- worsened depression
Your doctor may recommend that the antidepressant be slowly discontinued (also referred to as "tapered") to help prevent withdrawal side effects. They will tell you how you can best taper the medication dose over a period of time.
Serotonin Syndrome: A Rare But Serious Effect
Many antidepressants alter the levels of neurotransmitters like serotonin in the brain.
Serotonin helps to facilitate chemical messages in the brain and it is thought this helps with the symptoms of depression.
Taking multiple drugs or an overdose of a drug that boosts serotonin levels can lead to an overload of serotonin in the body and unpleasant, dangerous and potentially fatal side effects such as:
- Rapid heart rate
- High fever
Anytime you start or even stop a medication, be sure to have your doctor or pharmacist review for potential drug interactions. This includes prescription drugs, over-the-counter (OTC) treatments, herbal or supplements, and even vitamins.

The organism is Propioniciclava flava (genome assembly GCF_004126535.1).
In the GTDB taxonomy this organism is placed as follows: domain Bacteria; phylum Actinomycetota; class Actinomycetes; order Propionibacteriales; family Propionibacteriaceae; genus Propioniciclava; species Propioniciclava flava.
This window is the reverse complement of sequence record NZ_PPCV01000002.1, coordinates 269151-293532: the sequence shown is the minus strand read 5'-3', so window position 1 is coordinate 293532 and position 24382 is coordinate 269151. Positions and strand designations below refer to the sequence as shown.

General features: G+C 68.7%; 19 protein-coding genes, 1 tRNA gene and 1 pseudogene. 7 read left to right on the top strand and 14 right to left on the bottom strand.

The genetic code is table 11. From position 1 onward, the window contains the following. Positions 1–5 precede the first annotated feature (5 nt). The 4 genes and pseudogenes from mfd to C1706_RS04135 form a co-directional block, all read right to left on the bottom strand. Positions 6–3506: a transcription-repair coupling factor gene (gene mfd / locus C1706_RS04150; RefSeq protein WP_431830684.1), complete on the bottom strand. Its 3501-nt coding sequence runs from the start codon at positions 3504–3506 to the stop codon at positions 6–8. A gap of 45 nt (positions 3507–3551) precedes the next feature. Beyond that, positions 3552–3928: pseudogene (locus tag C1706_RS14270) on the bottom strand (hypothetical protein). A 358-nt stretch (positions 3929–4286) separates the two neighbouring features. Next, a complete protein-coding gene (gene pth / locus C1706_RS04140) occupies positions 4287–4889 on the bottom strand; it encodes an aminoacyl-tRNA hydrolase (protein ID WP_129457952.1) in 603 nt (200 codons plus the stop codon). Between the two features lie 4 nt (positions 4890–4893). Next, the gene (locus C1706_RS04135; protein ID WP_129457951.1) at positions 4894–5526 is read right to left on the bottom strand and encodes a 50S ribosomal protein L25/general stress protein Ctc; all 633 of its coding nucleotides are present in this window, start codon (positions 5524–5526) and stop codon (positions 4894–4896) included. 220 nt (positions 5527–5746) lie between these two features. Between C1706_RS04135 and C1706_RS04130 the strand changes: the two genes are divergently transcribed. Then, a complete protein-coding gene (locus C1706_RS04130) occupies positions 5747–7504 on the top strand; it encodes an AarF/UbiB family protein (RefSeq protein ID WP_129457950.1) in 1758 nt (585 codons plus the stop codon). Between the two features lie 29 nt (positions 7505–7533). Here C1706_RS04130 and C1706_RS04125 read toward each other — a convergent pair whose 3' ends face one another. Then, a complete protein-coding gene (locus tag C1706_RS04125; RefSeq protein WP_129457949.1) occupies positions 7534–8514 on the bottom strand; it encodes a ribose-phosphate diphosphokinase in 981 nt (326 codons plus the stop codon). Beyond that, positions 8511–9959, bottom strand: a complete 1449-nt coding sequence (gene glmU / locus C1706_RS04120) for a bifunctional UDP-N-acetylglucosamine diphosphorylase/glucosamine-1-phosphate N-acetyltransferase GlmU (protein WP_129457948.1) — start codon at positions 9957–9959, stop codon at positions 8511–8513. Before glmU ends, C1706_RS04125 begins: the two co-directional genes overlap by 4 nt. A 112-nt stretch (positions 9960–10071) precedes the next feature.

Drug Interactions Can Lead to Serotonin Syndrome
Serotonin syndrome can occur rarely when two drugs that increase brain serotonin are taken together.
Do not start new medicines without first checking with your healthcare provider.
Examples of drugs that may cause serotonin syndrome include:
Antidepressants and Cost Concerns
Prescription medications can be costly for many patients, especially those without adequate health insurance. However, many of the most effective and well-tolerated antidepressants are now available in generic forms.
Generic formulations can save a patient literally hundreds -- or maybe thousands -- of dollars per month. Talk to your doctor or pharmacist about available generic alternatives for antidepressants, which include:
What if My Antidepressant Does Not Work?
If the first antidepressant you try does not work or results in intolerable side effects, there are other options, so do not give up. If you have no improvement in your symptoms after four to six weeks, talk to your doctor about switching to a different antidepressant or antidepressant class, or adjusting your dose.